If I’m new, and have no idea what I want, not only is there a menu available, there are staff who are willing – and trained – to help me figure out what it is I want that visit.
If I’m a regular, the staff knows me well enough to say, “Belgian Dark?” – but also knows that it’s important for me to say, “Yes, please!” before they start. (It may be a Chai day – or a simple lemonade – that I need.
The various staff know their specific tasks, and do them to the best of their ability. However, they also know each others tasks well enough to be able to help each other when an overload (or a major mis-step) happens.
I can tell that there is a community with other patrons. My presence is acknowledged – again, that smile or a hello – in a way that says, “You’re welcome to sit and watch the world go by, or listen in, or take part in the group conversation.”
When something signifigant takes place – a toddler takes off for the open door, someone faints, someone reads something on their cell and bursts into tears – the community reacts, and tries (not always successfully, but tries) to respond in a helpful way.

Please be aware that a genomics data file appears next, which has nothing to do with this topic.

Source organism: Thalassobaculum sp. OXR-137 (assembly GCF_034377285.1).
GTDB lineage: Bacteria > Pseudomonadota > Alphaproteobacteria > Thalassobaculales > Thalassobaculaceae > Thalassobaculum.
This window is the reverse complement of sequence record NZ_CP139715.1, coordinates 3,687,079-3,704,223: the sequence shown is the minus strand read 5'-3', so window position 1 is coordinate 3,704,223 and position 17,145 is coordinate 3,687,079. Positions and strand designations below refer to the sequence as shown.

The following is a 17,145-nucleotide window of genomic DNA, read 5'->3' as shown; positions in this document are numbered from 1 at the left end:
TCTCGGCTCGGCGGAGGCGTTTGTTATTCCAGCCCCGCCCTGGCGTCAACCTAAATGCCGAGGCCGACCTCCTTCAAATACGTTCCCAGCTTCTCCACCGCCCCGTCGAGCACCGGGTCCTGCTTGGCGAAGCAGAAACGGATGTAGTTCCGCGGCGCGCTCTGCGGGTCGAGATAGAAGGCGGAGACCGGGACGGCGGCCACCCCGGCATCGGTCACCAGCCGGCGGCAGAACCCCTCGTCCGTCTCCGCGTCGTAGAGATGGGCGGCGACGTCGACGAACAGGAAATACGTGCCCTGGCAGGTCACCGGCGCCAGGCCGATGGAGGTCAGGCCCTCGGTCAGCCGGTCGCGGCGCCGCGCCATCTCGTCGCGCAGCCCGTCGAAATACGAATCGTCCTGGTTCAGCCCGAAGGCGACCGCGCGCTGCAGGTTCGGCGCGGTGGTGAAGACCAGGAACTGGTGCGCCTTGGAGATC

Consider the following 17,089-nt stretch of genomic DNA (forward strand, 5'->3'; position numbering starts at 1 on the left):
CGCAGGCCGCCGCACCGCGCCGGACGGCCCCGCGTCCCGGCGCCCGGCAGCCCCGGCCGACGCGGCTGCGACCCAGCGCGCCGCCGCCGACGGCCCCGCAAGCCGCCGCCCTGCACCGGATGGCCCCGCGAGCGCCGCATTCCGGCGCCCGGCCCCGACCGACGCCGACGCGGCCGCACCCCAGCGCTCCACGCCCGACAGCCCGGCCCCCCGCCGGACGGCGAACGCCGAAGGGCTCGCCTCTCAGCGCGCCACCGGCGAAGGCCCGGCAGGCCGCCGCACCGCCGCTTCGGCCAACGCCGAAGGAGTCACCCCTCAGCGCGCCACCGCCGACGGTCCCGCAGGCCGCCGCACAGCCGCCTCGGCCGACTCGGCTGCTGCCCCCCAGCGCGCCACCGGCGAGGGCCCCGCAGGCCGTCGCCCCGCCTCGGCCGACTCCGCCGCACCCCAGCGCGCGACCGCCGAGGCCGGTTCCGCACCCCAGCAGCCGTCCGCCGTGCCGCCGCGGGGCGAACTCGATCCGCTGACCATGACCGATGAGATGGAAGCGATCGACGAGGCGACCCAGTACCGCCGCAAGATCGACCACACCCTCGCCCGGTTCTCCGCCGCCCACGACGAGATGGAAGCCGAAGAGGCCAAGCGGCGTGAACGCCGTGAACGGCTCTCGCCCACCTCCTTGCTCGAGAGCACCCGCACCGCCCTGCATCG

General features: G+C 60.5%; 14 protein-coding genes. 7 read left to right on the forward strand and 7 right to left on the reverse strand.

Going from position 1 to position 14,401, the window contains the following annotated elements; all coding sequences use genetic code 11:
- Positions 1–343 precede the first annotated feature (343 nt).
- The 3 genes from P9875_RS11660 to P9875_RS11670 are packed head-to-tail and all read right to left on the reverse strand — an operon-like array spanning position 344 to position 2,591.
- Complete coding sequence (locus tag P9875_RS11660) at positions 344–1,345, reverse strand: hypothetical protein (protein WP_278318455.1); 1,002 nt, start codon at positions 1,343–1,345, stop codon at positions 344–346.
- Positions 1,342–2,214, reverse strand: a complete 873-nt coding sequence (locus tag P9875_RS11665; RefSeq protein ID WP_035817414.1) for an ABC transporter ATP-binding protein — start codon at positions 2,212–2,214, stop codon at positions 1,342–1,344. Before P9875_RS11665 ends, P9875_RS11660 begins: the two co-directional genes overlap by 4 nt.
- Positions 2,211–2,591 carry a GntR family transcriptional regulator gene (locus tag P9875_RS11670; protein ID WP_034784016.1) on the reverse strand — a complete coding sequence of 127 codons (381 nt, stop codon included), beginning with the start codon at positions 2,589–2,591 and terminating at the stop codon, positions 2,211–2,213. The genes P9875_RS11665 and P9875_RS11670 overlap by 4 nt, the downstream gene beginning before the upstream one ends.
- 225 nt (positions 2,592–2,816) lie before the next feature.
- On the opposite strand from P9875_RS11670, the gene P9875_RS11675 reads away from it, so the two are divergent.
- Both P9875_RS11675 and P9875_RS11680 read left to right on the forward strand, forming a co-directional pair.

It’s ok to be alone. It’s ok to be in a group.
No matter what else we’re here for, we know we can get something to drink.
What would church look like if it lived like this?
When I gather with colleagues – especially online – our conversation is filled with exhaustion, problems, insoluble issues. It feels like there’s a cloud around us, sucking out our vitality. Draining us of hope.
You know what it sound like? It sounds like we’re sure we’ve failed. Failed ourselves, failed the church… failed God.
Can I let you in on a secret? We’re never going to get it exactly right. We’re never going to get things working the way we think they should be. Even if we get close, the world is going to change – and we’re going to find ourselves having to learn and flow and grow.
But we haven’t failed. We simply haven’t taken the next step.
Having said that, the more we harp on the things that haven’t worked (rather than looking at them and learning from them and seeing what new can live), the further we get from taking the next step.
A tweep pointed out some work that the United Methodists in the US are doing around vital congregations. Though the information doesn’t feel new to me, it does point out some things to think about.
A vital congregation has:
Inviting and inspiring worship
Engaged disciples in mission and outreach
Gifted, equipped and empowered lay leadership
Effective, equipped and inspired clergy leadership
Small groups and strong children’s programs and youth ministry
They go on to say that there are 16 areas that “drive” vitality, which can be placed in four groups:
Actually, I’ve moved away from Drupal. As much as I like it, it’s more than I need for the kind of website I’m keeping. Instead, I’m running a few instances of WordPress: this one for my blog and liturgy.richardbott.com for my liturgical writing.